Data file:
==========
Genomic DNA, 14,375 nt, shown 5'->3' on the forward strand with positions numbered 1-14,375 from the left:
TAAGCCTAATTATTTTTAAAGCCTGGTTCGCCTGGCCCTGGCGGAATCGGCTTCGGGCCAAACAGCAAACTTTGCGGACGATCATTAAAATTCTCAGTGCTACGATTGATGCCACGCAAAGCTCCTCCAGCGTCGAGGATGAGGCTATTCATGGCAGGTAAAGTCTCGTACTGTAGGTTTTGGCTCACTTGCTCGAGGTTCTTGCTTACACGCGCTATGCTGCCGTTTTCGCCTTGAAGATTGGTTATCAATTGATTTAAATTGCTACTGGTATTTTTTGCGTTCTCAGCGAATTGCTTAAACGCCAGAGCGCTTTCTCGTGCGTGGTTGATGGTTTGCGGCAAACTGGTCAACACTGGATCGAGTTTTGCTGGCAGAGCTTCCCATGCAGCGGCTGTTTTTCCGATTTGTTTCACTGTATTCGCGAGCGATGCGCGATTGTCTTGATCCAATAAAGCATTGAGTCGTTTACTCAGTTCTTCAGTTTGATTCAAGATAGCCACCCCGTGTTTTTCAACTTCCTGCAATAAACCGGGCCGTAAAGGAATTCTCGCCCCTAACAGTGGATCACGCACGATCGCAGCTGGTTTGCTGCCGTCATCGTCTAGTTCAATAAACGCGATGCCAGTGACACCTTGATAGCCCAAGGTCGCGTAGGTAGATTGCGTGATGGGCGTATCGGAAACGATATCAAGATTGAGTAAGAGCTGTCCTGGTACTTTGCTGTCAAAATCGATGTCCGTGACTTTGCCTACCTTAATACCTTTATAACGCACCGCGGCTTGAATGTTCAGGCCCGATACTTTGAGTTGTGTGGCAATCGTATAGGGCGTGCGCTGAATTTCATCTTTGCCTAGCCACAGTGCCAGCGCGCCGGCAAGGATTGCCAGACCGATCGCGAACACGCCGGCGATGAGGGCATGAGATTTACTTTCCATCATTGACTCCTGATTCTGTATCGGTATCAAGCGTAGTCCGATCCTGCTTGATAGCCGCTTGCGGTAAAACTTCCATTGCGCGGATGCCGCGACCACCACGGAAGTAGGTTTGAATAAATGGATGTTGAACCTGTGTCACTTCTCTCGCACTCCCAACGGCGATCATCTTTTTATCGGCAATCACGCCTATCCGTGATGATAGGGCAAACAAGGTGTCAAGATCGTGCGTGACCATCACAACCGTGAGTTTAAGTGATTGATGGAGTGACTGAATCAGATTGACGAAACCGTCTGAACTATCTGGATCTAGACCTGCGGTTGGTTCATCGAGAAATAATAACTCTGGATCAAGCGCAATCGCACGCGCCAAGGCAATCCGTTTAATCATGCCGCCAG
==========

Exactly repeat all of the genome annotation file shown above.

Genomic DNA, 14,375 nt, shown 5'->3' on the forward strand with positions numbered 1-14,375 from the left:
TAAGCCTAATTATTTTTAAAGCCTGGTTCGCCTGGCCCTGGCGGAATCGGCTTCGGGCCAAACAGCAAACTTTGCGGACGATCATTAAAATTCTCAGTGCTACGATTGATGCCACGCAAAGCTCCTCCAGCGTCGAGGATGAGGCTATTCATGGCAGGTAAAGTCTCGTACTGTAGGTTTTGGCTCACTTGCTCGAGGTTCTTGCTTACACGCGCTATGCTGCCGTTTTCGCCTTGAAGATTGGTTATCAATTGATTTAAATTGCTACTGGTATTTTTTGCGTTCTCAGCGAATTGCTTAAACGCCAGAGCGCTTTCTCGTGCGTGGTTGATGGTTTGCGGCAAACTGGTCAACACTGGATCGAGTTTTGCTGGCAGAGCTTCCCATGCAGCGGCTGTTTTTCCGATTTGTTTCACTGTATTCGCGAGCGATGCGCGATTGTCTTGATCCAATAAAGCATTGAGTCGTTTACTCAGTTCTTCAGTTTGATTCAAGATAGCCACCCCGTGTTTTTCAACTTCCTGCAATAAACCGGGCCGTAAAGGAATTCTCGCCCCTAACAGTGGATCACGCACGATCGCAGCTGGTTTGCTGCCGTCATCGTCTAGTTCAATAAACGCGATGCCAGTGACACCTTGATAGCCCAAGGTCGCGTAGGTAGATTGCGTGATGGGCGTATCGGAAACGATATCAAGATTGAGTAAGAGCTGTCCTGGTACTTTGCTGTCAAAATCGATGTCCGTGACTTTGCCTACCTTAATACCTTTATAACGCACCGCGGCTTGAATGTTCAGGCCCGATACTTTGAGTTGTGTGGCAATCGTATAGGGCGTGCGCTGAATTTCATCTTTGCCTAGCCACAGTGCCAGCGCGCCGGCAAGGATTGCCAGACCGATCGCGAACACGCCGGCGATGAGGGCATGAGATTTACTTTCCATCATTGACTCCTGATTCTGTATCGGTATCAAGCGTAGTCCGATCCTGCTTGATAGCCGCTTGCGGTAAAACTTCCATTGCGCGGATGCCGCGACCACCACGGAAGTAGGTTTGAATAAATGGATGTTGAACCTGTGTCACTTCTCTCGCACTCCCAACGGCGATCATCTTTTTATCGGCAATCACGCCTATCCGTGATGATAGGGCAAACAAGGTGTCAAGATCGTGCGTGACCATCACAACCGTGAGTTTAAGTGATTGATGGAGTGACTGAATCAGATTGACGAAACCGTCTGAACTATCTGGATCTAGACCTGCGGTTGGTTCATCGAGAAATAATAACTCTGGATCAAGCGCAATCGCACGCGCCAAGGCAATCCGTTTAATCATGCCGCCAG